While this car was not Bartlett’s most successful or recognisable F5000 – he only he raced it thereafter in the 1971 Tasman Series to a best finish of third – it is significant as the first F5000 Bartlett ever raced and the only F5000 run by Mildren. For these reasons, the livery of the Mildren-Chevrolet has been reimagined for our S5000 heritage design.
Bartlett hit his straps in F5000 after acquiring a McLaren M10B which he drove with Shell backing to a first-up victory at Lakeside in the 1971 ADC, and took to the USA where he raced in the highly competitive L&M Series.

A Tasman Series race win and second place in the Gold Star standings for 1971 and 1972 (after moving to a Lola T300) cemented Bartlett’s status as one of the top drivers in F5000, until a high speed accident at Pukekohe in 1974 left Bartlett badly injured.

After months of recovery, Bartlett bounced back to finish runner-up in the Gold Star for the third time and also won a rain-soaked 1974 Bathurst 1000 alongside John Goss – incredibly, Bartlett was still using the support of a walking stick when out of the car.

Bartlett remained a front-runner in F5000 during the mid-to-late 1970s, equipped with a Lola T400 and continued backing from Shell.

In 1978, he added another unique F5000 to the long list of cars raced in his career and piloted a Brabham BT43 (the only F5000 built by Brabham) to third in that year’s ADC.

Unfortunately, and in what Bartlett had previously decided would be his last open wheel race, the-then 38-year-old suffered another high-speed accident in an F5000 race at Sandown in 1979.

A collapsed right-rear wheel on Bartlett’s BT43 pitched him off the circuit through the fast Causeway section of the old Sandown layout, and into a high-speed impact that broke Bartlett’s arm and both ankles.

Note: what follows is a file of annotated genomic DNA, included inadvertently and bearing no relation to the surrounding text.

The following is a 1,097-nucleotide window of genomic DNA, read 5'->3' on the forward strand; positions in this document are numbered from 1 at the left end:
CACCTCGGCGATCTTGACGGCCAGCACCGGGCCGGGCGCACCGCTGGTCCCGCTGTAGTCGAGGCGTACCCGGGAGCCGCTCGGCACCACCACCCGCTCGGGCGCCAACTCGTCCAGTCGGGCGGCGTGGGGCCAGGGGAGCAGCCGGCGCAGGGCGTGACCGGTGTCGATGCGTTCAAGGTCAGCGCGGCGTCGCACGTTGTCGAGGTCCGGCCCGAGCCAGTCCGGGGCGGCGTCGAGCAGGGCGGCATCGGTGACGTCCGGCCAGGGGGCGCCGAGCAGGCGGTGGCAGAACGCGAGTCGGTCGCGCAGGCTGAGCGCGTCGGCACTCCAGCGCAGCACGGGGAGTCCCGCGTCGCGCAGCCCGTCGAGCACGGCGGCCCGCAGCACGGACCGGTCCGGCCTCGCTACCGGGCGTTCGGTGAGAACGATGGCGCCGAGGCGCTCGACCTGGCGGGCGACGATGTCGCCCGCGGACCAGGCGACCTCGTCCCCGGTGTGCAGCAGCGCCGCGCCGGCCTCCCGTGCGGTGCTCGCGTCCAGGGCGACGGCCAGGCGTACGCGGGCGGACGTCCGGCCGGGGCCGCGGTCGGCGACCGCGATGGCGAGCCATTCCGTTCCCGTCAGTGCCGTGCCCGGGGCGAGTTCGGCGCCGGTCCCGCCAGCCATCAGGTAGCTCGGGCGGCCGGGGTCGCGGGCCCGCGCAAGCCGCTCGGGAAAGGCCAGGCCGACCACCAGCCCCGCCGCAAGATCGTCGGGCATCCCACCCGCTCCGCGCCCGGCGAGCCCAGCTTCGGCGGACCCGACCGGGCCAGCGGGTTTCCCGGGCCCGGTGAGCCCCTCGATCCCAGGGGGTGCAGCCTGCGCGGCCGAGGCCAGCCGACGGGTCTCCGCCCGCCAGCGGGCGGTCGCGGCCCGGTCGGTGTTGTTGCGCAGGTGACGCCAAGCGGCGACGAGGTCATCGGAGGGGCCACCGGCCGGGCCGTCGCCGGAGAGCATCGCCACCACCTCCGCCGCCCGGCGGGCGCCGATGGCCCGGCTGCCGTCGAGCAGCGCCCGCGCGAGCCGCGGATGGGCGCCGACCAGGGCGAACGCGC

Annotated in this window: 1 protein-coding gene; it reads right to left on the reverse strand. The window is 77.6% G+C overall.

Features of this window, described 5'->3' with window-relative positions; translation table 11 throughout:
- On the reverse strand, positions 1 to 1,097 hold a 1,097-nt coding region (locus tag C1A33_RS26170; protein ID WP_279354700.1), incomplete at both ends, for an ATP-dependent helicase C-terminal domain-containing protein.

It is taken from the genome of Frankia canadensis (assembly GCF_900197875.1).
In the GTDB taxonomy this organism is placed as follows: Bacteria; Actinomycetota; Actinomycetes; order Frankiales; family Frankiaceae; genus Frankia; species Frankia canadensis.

It was a most unfitting end to an outstanding career in open wheel racing, but true to form, Bartlett’s days behind the wheel were far from numbered. The following years saw Bartlett become one of the regular stars of touring car racing driving Kerry Packer’s famous Channel Nine Camaro.

Bartlett retired from professional motorsport after the 1990 Bathurst 1000, but remains actively involved in the running of historic race meetings and a friend to many of his fellow racing legends.

Bartlett is a recipient of the Australian Sports Medal and inductee into the Australian Motor Sport Hall of Fame.


  • 3 x Runner-Up, Australian Drivers’ Championship (1971, 1972, 1974)
  • 1972 Teretonga International Tasman Series Race (McLaren M10B-Chevrolet)
  • Five Australian Drivers’ Championship race wins in F5000 era


  • 1968 Australian Drivers’ Championship and CAMS Gold Star
  • 1969 Australian Drivers’ Championship and CAMS Gold Star
  • Eight Australian Drivers’ Championship race wins (13 including F5000 era)
  • 1974 Bathurst 1000, Mount Panorama
  • 1965 International 6 Hour Touring Car Race, Sandown
  • Runner-Up – 1980 Australian Touring Car Championship
  • Three Australian Touring Car Championship race wins
  • 1969 Macau Grand Prix, Guia Street Circuit
  • 1967 NSW Road Racing Championships, where he became the first driver to lap the Mount Panorama circuit at an average lap speed of over 100mph (160kph)
  • Pole position at Bathurst 1000, 1980 and 1981